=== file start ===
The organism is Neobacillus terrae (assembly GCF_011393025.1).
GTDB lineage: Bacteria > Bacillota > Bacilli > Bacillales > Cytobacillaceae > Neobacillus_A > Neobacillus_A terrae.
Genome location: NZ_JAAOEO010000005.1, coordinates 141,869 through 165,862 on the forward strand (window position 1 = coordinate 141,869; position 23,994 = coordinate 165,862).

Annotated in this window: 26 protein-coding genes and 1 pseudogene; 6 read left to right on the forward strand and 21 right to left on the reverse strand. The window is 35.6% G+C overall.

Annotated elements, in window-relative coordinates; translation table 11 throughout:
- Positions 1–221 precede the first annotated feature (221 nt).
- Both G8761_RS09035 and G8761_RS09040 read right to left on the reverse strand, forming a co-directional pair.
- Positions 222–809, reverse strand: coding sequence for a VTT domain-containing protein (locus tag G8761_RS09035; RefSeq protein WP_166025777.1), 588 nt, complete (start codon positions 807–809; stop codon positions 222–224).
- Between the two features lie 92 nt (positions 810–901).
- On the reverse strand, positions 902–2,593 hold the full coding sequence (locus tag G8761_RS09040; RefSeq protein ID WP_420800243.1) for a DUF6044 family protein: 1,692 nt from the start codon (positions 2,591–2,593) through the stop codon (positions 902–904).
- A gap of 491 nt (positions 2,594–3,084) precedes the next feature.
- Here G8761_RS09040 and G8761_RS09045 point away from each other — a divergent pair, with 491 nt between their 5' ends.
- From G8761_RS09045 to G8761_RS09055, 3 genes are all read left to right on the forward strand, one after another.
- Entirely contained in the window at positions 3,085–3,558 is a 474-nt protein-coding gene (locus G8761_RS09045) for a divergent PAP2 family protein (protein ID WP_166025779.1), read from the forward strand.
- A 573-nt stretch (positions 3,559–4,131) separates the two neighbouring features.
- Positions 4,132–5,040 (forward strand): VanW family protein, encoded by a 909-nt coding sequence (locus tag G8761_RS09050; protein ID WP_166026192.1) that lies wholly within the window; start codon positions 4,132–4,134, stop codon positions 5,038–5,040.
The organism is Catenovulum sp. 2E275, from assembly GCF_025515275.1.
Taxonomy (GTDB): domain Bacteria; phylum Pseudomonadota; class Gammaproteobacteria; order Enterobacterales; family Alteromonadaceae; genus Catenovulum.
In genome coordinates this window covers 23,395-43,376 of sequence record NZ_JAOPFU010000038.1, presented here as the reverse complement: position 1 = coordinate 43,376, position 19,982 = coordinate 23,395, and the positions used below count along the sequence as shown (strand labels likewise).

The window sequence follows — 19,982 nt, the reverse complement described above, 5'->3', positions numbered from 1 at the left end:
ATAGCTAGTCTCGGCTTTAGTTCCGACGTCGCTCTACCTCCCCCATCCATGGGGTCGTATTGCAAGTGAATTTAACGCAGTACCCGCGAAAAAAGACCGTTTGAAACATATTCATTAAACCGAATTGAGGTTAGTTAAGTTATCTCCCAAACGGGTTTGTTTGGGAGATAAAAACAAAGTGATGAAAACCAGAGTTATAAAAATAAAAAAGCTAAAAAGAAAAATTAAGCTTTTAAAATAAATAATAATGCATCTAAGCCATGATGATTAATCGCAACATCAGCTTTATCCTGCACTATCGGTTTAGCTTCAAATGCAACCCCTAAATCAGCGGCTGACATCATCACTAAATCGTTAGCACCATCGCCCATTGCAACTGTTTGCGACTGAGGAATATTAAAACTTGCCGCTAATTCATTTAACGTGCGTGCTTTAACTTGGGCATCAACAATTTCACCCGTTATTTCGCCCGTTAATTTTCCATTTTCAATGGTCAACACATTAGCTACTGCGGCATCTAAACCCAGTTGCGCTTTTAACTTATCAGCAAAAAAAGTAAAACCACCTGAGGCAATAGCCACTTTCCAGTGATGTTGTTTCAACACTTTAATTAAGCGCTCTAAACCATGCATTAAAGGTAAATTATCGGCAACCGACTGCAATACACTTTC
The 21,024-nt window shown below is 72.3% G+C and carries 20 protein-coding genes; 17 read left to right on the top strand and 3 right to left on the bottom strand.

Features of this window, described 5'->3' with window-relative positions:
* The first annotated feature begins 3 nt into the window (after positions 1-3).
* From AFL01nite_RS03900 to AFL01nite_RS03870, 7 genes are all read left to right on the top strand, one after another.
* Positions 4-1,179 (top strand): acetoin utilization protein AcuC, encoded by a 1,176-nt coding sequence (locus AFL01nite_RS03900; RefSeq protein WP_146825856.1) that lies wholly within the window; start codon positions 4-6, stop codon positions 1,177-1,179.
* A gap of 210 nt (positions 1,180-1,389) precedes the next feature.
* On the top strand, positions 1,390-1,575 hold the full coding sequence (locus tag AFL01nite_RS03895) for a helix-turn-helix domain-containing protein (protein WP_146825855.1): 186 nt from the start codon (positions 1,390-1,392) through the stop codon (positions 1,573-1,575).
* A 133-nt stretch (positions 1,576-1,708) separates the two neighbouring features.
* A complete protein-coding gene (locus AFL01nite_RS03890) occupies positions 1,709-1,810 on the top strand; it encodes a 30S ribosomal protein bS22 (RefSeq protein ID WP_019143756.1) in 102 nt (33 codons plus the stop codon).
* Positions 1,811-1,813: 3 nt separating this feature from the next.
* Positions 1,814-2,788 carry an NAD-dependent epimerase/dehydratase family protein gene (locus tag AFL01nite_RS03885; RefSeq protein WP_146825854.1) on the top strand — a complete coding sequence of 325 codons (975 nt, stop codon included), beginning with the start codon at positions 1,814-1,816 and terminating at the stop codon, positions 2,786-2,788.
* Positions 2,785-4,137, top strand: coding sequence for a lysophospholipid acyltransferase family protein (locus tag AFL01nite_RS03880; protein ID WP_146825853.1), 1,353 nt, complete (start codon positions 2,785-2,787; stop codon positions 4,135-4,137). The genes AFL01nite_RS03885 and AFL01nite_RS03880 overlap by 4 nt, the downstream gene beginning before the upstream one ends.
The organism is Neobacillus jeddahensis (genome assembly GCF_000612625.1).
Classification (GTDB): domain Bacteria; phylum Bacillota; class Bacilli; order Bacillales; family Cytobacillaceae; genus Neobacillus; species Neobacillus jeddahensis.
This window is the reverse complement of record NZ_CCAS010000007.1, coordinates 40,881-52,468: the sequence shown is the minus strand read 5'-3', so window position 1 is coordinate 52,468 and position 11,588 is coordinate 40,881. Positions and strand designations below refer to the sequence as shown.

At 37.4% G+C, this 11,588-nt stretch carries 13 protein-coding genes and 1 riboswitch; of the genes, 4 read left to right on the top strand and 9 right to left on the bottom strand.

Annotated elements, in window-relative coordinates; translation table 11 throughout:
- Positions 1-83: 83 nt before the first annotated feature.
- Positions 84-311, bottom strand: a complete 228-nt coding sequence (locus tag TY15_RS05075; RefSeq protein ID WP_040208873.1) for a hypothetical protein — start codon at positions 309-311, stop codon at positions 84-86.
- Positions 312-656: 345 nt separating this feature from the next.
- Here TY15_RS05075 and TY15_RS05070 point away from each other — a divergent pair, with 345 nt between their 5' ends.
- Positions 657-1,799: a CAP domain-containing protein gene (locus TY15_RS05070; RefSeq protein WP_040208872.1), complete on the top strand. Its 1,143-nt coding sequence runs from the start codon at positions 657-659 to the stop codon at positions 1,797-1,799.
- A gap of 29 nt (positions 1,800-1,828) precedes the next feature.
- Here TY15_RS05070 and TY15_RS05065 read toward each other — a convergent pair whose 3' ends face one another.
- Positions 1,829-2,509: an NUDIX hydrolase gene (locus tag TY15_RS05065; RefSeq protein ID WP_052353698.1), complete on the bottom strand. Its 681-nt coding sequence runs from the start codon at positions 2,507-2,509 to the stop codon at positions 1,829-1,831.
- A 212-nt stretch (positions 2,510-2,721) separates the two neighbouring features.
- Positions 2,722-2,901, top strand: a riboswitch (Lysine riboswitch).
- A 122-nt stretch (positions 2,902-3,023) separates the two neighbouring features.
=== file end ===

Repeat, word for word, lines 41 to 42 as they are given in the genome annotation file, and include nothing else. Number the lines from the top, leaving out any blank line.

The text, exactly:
- Positions 312-656: 345 nt separating this feature from the next.
- Here TY15_RS05075 and TY15_RS05070 point away from each other — a divergent pair, with 345 nt between their 5' ends.